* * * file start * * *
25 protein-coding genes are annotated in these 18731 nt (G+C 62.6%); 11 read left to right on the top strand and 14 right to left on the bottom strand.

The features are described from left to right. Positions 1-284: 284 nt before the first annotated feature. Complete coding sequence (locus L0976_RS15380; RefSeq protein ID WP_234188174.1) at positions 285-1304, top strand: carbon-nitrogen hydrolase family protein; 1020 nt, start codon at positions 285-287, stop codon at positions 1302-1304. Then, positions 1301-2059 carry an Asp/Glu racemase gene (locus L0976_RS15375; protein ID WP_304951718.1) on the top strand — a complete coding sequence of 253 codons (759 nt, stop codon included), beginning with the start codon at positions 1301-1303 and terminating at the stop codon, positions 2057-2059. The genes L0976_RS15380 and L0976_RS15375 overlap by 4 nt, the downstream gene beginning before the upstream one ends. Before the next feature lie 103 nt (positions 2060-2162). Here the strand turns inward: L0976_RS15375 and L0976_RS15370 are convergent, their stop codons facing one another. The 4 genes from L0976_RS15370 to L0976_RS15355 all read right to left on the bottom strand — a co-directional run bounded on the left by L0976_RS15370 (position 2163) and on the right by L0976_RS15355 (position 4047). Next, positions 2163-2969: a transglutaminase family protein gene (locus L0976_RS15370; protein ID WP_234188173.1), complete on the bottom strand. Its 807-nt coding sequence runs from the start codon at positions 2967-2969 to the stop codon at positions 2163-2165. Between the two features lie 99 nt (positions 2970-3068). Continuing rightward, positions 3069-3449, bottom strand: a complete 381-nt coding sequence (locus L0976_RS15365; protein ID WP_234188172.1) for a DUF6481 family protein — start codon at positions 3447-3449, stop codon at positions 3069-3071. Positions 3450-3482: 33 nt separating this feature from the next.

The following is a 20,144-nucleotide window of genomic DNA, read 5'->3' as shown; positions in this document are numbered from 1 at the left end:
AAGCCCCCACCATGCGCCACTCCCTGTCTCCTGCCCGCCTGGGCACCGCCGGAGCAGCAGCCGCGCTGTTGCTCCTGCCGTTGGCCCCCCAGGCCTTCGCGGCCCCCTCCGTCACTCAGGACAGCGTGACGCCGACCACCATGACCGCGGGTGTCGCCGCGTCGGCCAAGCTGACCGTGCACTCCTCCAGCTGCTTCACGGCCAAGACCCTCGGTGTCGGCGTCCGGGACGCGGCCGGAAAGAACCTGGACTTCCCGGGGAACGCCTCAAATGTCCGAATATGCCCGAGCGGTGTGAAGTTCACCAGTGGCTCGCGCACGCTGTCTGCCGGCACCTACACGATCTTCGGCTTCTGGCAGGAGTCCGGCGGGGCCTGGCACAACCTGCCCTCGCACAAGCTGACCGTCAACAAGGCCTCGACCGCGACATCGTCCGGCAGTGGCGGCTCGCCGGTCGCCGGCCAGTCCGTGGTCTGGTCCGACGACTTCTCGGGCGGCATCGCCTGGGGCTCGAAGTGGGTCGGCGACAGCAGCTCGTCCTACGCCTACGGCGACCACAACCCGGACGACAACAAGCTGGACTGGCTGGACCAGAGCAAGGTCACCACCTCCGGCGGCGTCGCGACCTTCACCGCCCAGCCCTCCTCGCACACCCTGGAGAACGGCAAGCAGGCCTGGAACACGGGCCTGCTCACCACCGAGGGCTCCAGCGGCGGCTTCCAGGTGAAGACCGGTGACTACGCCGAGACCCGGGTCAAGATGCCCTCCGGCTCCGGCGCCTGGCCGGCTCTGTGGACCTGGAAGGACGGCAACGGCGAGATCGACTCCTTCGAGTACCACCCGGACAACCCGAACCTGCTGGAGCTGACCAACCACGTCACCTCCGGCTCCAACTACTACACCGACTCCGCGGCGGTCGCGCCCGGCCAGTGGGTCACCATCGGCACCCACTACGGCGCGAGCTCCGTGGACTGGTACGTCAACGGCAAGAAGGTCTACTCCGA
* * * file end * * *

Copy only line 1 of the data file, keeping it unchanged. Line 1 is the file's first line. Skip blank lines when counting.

25 protein-coding genes are annotated in these 18731 nt (G+C 62.6%); 11 read left to right on the top strand and 14 right to left on the bottom strand.